Wednesday, April 1, 2015

WHAT THE EXPERTS SAY: Peter W. Cat, Author

Peter W. Cat, Author
It’s not often I get to interview a cat. Actually, I’m pretty sure that, although I have two of my own who are quite vocal, I have never interviewed any cat—ever. So I relished the opportunity.

Peter W. Cat has written a story about how he and his humans have lived happily following his going blind. A reviewer touts LIVING HAPPY: INSIGHTS FROM A BLIND KITTY as “inspirational” without being “preachy.” Pete does admit that he had some help from his humans to illustrate his book and write down his lessons. He is currently working on his autobiography.

Q: It is unusual for a cat to write a book. My cats, for example, sit on any book I’m trying to read or walk on my laptop to prevent me from typing to create one. What inspired you to write LIVING HAPPY: INSIGHTS FROM A BLIND KITTY? Would you characterize this book as your “memoir?”

Peter W. Cat: I went blind in September of 2013.  When my family realized I couldn’t see, they decided to see if anyone on the internet could give them tips on how to help a blind cat.  What they found was a lot of people who thought it would be a good idea to put a blind cat down.  They were horrified that anyone would consider doing that to a healthy animal. I was determined to show my family that my quality of life would not be affected. They were very amazed at how I learned to adapt, and how I re-learned my way around the house.  They were also impressed that I never seemed to get upset when I ran into walls or furniture, and how I still wanted to hang out with them and be a buddy.   

I tend to take things in stride – for example, I didn’t let my bad experience with my first family prevent me from trusting humans. If I did, I would have never found my new family.   And I thought, if everyone could do that, take the positive side of things, and don’t let the negative control you, it makes for a much happier life.  I decided to put what I learned in a book, in the hopes of inspiring everyone to be positive – especially when it seems difficult.  While there are snippets from my life in the book, it isn’t really so much of a memoir. 

Q: Did you get any assistance from your “people” to write your book? Who did the art work?

Peter W. Cat: Yes, I have to admit, Gram did the artwork and helped me type up my lessons.

Q:  Can you give us 3-5 tips from your 20 uplifting lessons?

Peter W. Cat: I sure can. 

Accept change:  I’ve had a lot of change happen to me.  Change is going to happen no matter how hard you try to prevent it.  Sometimes it’s bad change – being declawed or being abandoned.  Sometimes it’s good change – finding a better home than the last one, finding very loving people.  If I had a bad attitude because of the bad change, I would have missed out on all the good things that happened to me.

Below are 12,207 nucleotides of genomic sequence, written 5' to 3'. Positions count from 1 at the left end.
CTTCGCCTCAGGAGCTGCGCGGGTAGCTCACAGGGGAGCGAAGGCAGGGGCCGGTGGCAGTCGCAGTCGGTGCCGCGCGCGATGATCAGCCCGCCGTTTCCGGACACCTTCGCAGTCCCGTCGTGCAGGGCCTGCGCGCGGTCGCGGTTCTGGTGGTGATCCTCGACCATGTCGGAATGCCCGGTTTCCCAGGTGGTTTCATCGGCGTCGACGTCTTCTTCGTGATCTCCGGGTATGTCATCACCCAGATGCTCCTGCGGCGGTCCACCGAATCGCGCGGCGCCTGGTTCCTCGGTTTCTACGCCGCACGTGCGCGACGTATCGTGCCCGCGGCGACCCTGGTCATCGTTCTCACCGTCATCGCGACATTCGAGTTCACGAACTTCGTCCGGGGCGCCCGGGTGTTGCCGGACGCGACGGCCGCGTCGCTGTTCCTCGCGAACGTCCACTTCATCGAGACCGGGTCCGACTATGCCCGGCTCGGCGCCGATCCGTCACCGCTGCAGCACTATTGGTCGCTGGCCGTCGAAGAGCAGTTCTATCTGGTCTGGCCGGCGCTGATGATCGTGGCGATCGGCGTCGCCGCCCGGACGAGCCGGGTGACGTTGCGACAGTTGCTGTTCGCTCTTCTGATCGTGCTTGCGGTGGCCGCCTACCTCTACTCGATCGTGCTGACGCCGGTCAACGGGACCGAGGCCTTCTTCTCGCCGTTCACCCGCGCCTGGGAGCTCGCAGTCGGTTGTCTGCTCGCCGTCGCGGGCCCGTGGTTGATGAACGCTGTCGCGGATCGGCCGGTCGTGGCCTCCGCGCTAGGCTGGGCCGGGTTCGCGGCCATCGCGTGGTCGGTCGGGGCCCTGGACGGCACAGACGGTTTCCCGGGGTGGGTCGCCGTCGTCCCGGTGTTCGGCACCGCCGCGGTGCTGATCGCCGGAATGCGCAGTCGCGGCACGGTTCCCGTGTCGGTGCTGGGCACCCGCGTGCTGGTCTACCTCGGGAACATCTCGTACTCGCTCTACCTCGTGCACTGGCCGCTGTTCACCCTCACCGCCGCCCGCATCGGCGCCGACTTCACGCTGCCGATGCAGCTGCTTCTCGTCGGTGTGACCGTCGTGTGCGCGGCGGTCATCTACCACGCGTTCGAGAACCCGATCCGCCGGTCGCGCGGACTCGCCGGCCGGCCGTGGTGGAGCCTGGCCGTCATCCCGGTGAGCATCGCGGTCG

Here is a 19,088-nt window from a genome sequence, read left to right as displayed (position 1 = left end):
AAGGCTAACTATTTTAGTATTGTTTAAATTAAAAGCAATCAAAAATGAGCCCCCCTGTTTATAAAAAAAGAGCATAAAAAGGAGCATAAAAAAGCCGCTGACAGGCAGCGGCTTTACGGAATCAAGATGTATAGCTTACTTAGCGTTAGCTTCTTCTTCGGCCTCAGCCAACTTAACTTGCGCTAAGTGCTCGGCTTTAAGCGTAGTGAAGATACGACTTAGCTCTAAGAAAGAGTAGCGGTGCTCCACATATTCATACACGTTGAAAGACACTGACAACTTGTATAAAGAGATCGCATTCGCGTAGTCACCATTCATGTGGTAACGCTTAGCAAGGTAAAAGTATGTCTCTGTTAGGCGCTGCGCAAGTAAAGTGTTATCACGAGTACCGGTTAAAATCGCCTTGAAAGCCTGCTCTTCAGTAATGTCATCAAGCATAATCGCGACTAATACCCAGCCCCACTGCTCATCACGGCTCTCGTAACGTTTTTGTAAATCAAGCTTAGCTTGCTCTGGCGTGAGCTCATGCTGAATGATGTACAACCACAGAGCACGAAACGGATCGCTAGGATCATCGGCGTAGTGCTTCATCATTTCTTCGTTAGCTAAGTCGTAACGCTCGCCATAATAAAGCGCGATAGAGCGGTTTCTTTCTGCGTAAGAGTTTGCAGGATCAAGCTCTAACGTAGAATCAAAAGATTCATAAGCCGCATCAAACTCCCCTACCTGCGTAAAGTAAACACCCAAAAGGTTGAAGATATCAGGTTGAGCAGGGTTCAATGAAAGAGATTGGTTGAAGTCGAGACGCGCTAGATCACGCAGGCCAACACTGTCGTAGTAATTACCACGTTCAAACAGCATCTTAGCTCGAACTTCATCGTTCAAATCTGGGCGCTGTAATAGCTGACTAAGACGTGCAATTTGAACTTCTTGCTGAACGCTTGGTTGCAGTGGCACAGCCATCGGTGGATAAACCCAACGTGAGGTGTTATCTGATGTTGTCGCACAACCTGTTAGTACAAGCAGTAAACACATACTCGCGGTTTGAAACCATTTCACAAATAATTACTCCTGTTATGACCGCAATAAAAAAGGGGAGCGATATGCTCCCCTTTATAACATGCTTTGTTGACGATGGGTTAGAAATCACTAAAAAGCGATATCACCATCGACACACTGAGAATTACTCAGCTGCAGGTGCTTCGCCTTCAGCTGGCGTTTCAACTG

You don’t know what you can achieve unless you try.   I’m a cat.  I like to sit on high places and in windows. Once I went blind, my world shrank. Getting off the floor meant taking chances.  Up is always easy, but down…down can be scary when you don’t know how far down it.   So I reasoned that if I could stretch up on my hind legs and feel the top of something with my front paws, up and down wouldn’t be that difficult.  Soon I was getting on the couch, the chair, and the bed.  I even managed to get on the dresser, and get down by myself, which really surprised my humans.

Don’t let bad things rule you.  If you hold onto anger, you will never see the joy.  If you hold onto the bad times, there will never be good times. 

Q: One of the reviewers of LIVING HAPPY said, “It's nice to see a positive message that doesn't come across as preachy.” Did you write LIVING HAPPY purely to entertain your readers, or did you want to deliver a message? Educate?

Peter W. Cat: I actually had two goals in mind when I wrote LIVING HAPPY.   The first was to show everyone that life is full of its joys and sorrows, but as long as you stay positive, the sorrows don’t hurt as much and the joys are so much better.  The second was to show everyone that even poor little rescue kitties have value, even if they have a handicap like being blind or deaf, and all kitties can have a good quality of life. 

Q: What makes your book unique from other “how-to-live-happy” books?

Peter W. Cat: Each lesson in my book is from personal experience. My humans always marveled that no matter what seems to happen to me, I always seem so happy and easy going. I’ve survived a serious illness that even my Vet was amazed that I had recovered from. He had given me about a week to live.  My humans were so worried about me, but even though I felt very sick, I still would cuddle on laps and purr. I lived this book, and learned these ways. Positive cats live longer! So do positive humans.

Q: How have you trained your people to focus on you and feed you at the time you require and how do you get them to make room for you on their laps no matter what?